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Star Wars: Rogue One Brings Diversity to the Galaxy Far, Far Away

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Over the weekend, Anaheim, CA was ground zero for the geek-o-sphere as pop culture junkies joined the throngs of Disneyphiles to experience the wonder that is D23 Expo. Now that the House of Mouse owns everyone’s fandoms, D23 rivals only San Diego Comic-Con in terms of hype-building. And this year’s Expo did not disappoint. In addition to teasing footage from Marvel Studios’ and Pixar’s 2016 (and beyond) slate of movies, the announcements that got our attention here at NOC HQ came from Lucasfilm on Saturday.

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How to Comic-Con in Under 48 Hours

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If you ever get the chance to attend Comic-Con International in San Diego, you should probably do the complete opposite of what I did. Namely, give yourself some time to travel and eat food. Other than that, my Comic-Con experience this year was probably the best time I’ve had at a convention in a long time! Big thanks to Marissa, Mike, and Dariane of Racebending for inviting me to the Super Asian America panel (more on that later!) and allowing me to come back to SDCC in the first place!

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These Actresses are Not Asian or Pacific Islanders

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Depending on where you stake your claim on the internet, there has been a lot of chatter about a movie that tanked at the box office1 and another one that isn’t due in theaters for at least another year. The thing that links these seemingly disparate films is that both thought casting white women as characters who are written as Asian American and Pacific Islander was a good idea.

Last night, the director of one of those films — Cameron Crowe — finally broke his silence and offered this explanation for why he cast Emma Stone (Amazing Spider-Man) as a character called Allison Ng:

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Orange is the New Black: Racebending Redheads

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The ever-expanding DC Universe on The CW just got a little bigger. Relative newcomer Ciara Renee has been cast as Kendra Saunders, aka Hawkgirl, in the still-unnamed Flarrow spinoff that will also star Brandon Routh and Caity Lotz from Arrow and Victor Garber and Wentworth Miller from The Flash.

What’s unmistakable about this casting, though, is the fact that Hollywood producers have once again gone “ethnic” when casting a traditionally redheaded character from the comics. So I have to ask, has the pendulum swung too far? Is this too much of a good thing?

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No 52: The New Era of DC Comics Looks Promising

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Can it be? Am I actually excited about DC Comics? Again? I’ve made no bones about my aversion to the company-wide reboot of 2011, but it seems that starting this summer, DC is dropping the The New 52 branding and starting fresh with all-new books, and a diverse and wide-ranging roster of talent, including — full disclosure — several friends and alums from the SIUniverse! So maybe I’m a little biased.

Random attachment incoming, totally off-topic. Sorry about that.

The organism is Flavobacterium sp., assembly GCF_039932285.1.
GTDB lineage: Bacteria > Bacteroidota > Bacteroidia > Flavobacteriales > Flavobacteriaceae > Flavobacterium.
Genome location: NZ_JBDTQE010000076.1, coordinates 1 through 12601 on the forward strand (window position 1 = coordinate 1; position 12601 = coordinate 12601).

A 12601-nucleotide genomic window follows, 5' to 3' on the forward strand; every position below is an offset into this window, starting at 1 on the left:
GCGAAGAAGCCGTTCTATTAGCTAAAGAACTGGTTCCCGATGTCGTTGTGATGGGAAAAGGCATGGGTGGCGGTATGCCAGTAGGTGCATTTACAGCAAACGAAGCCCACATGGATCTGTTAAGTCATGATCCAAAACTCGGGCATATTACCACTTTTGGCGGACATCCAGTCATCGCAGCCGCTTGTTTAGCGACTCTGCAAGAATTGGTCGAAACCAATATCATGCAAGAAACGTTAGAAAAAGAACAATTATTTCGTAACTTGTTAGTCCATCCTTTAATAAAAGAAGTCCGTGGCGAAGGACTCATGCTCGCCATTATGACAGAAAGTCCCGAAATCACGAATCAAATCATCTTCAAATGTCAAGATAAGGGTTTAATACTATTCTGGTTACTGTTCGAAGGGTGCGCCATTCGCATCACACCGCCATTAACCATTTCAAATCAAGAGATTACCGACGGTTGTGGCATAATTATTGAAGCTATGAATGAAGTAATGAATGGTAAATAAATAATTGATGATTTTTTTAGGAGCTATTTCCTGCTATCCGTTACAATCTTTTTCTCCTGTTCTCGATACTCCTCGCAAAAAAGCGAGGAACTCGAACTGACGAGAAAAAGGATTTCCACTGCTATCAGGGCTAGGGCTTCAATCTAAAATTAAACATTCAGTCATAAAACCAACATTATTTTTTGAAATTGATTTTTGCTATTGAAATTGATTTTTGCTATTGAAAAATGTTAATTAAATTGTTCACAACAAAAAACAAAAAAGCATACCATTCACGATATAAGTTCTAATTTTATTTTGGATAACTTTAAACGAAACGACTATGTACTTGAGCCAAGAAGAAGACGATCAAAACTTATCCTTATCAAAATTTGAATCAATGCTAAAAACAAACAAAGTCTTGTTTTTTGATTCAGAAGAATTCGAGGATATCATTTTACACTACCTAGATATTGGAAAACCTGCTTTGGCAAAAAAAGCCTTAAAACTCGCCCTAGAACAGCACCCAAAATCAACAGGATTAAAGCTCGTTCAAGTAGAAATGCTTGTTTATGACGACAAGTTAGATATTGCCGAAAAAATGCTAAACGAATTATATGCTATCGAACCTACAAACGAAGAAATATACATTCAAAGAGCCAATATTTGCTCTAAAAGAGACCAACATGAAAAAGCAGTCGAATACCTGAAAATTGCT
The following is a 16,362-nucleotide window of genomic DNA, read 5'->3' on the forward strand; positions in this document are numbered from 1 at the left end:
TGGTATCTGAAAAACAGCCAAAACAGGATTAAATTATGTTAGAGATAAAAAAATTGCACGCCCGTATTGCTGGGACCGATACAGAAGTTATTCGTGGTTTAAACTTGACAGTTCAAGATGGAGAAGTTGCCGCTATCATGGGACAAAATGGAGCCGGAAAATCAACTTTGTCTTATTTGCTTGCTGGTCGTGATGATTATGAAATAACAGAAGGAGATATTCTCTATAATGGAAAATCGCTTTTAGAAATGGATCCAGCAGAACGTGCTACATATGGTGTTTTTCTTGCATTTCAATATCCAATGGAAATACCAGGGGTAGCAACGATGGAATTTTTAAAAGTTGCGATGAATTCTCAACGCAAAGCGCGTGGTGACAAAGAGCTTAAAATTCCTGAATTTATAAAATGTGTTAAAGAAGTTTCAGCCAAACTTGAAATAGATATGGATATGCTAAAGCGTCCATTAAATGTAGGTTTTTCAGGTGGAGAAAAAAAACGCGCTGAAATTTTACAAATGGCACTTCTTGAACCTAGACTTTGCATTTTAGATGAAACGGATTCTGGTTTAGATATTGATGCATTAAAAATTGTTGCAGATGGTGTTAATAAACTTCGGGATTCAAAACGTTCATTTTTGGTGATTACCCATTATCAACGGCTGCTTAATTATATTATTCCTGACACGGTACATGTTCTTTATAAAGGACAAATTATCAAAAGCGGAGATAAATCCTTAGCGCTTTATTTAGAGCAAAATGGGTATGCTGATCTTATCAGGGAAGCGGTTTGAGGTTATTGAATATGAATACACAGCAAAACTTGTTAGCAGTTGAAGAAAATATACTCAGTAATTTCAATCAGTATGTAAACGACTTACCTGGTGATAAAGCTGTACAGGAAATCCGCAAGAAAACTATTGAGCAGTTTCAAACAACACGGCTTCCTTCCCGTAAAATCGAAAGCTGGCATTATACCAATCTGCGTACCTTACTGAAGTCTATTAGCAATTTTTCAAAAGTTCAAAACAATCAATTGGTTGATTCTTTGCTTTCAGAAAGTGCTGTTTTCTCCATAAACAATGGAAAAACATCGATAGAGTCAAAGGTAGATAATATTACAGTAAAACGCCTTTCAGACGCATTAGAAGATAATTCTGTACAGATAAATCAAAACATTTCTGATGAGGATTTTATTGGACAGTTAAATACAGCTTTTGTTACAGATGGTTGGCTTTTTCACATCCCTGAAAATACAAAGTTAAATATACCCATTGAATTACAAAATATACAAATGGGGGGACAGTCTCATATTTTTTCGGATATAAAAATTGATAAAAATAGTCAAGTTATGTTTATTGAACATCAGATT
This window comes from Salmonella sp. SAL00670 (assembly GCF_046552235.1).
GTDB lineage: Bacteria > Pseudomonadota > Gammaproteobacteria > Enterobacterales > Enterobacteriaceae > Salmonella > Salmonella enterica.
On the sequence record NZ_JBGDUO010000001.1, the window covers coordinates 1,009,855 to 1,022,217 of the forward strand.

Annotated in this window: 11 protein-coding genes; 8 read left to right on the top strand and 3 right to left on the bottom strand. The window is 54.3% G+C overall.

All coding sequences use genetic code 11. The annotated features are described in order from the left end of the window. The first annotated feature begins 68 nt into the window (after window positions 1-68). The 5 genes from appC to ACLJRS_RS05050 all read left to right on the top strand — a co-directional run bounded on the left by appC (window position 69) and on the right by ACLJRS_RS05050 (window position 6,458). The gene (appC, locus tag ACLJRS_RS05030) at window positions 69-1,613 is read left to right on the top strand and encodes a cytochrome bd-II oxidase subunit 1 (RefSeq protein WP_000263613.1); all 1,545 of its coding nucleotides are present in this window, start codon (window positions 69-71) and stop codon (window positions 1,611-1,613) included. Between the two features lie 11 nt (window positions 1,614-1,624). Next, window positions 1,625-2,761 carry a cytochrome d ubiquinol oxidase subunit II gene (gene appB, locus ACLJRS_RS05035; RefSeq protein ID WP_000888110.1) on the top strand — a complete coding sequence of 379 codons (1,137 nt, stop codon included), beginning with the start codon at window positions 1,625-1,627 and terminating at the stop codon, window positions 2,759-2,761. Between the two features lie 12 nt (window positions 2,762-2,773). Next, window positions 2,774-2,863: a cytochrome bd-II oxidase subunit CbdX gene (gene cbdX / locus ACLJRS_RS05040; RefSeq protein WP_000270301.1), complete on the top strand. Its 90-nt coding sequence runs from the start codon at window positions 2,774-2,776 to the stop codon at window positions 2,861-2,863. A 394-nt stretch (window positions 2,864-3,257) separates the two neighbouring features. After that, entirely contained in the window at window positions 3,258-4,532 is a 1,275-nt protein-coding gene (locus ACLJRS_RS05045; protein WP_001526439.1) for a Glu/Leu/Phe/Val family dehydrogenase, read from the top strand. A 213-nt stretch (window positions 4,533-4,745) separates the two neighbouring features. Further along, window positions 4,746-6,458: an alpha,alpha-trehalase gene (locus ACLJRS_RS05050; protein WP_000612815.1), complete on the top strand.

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There are No Asian American Movie Stars

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Last week, North Korean hackers allegedly broke into the personal files of Sony Pictures execs as retaliation for the studio producing the James Franco and Seth Rogen comedy The Interview, which is about a CIA plot to assassinate Kim Jong Un. Normally, we’d be all over the nerd-friendly news about, say, Spider-Man coming home to Marvel Studios, but that’s been covered plenty of times on the web. Besides, we already told the world the best way to mashup Spidey and the MCU.

The thing to emerge out of the Sony leak that really bugged me was the assertion by Oscar-winning screenwriter Aaron Sorkin that “there aren’t any Asian movie stars.”

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Warner Brothers, You Have Failed This City

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See, this is why Stephen Amell is my guy.

We make no bones about the fact that we love DC’s CWverse superheroes. Arrow and The Flash have taken up lots of bandwidth on this site, and as each show gets better and better, that isn’t going to change. At the same time, I give a lot of crap to the movie side of DC’s offerings. And that probably isn’t going to change anytime soon.

Anyway, a shockwave was sent through the interwebs when Oliver Queen himself questioned Warner Brothers’ approach to their DC Cinematic Universe.

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